Just like on our roadways, there are rules for right-of-way on the ocean. Washington State Ferries—massive ships which ply fixed routes and often navigate narrow channels—generally have those rules written in their favor. And, as a national security precaution, vessels aren't allowed within 100-yards of a ferry underway. But there's another unwritten rule. If a vessel's bigger than yours, get out of the damned way. The captain of Nap Tyme, a handsome pleasure yacht sailing in the Puget Sound, survived a brush with one of those big ferries after breaking all those rules.
Washington State Ferries are remarkable machines. Often powered by diesel locomotive engines coupled to electric motors, the big ships are well suited to their job—and manuverable—considering their size. But that manuverability only goes so far. Faced with an errant pleasure craft, a ferry Captain would get on the horn. Five quick blasts signal that the ferry skipper doesn't know what to expect out of another captain's actions. Getting hard on the horn? That's pretty self explanatory.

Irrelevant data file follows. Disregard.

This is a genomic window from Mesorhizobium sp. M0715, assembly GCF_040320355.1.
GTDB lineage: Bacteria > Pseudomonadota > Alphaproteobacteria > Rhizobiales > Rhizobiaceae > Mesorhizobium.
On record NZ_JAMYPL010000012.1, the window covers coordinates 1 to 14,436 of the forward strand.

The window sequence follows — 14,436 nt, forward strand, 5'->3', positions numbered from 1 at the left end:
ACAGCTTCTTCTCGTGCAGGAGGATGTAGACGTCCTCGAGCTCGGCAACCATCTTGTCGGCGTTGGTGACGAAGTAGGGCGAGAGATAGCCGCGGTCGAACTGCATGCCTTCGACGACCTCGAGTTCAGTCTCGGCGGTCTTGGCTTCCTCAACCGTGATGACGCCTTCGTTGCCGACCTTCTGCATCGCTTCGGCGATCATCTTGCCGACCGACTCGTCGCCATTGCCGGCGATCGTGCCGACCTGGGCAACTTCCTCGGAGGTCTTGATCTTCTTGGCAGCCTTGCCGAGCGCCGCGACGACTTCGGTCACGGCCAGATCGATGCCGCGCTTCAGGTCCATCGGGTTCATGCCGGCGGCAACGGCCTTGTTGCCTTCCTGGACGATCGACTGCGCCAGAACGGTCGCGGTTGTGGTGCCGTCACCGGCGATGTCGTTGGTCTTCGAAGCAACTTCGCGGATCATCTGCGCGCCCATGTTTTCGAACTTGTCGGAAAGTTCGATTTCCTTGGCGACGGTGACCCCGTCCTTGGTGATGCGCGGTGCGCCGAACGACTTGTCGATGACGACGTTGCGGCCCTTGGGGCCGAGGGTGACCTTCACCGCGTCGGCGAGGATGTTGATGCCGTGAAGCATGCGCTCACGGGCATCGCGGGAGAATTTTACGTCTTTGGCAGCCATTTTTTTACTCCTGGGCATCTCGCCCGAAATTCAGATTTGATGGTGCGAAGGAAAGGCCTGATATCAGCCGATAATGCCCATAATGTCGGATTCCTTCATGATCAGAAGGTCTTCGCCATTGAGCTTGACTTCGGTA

No matter how efficient the ship, no matter how effective the drive system, 273-feet of ferry moving briskly through the water is an awful lot to get slowed down. A smaller ship is much more able to change course, but apparently the pilot of the little pleasure yacht was indisposed below decks. Lucky for the captain and owner of Nap Tyme, the vessel was sturdy and, while dramatic, the collision wasn't too severe.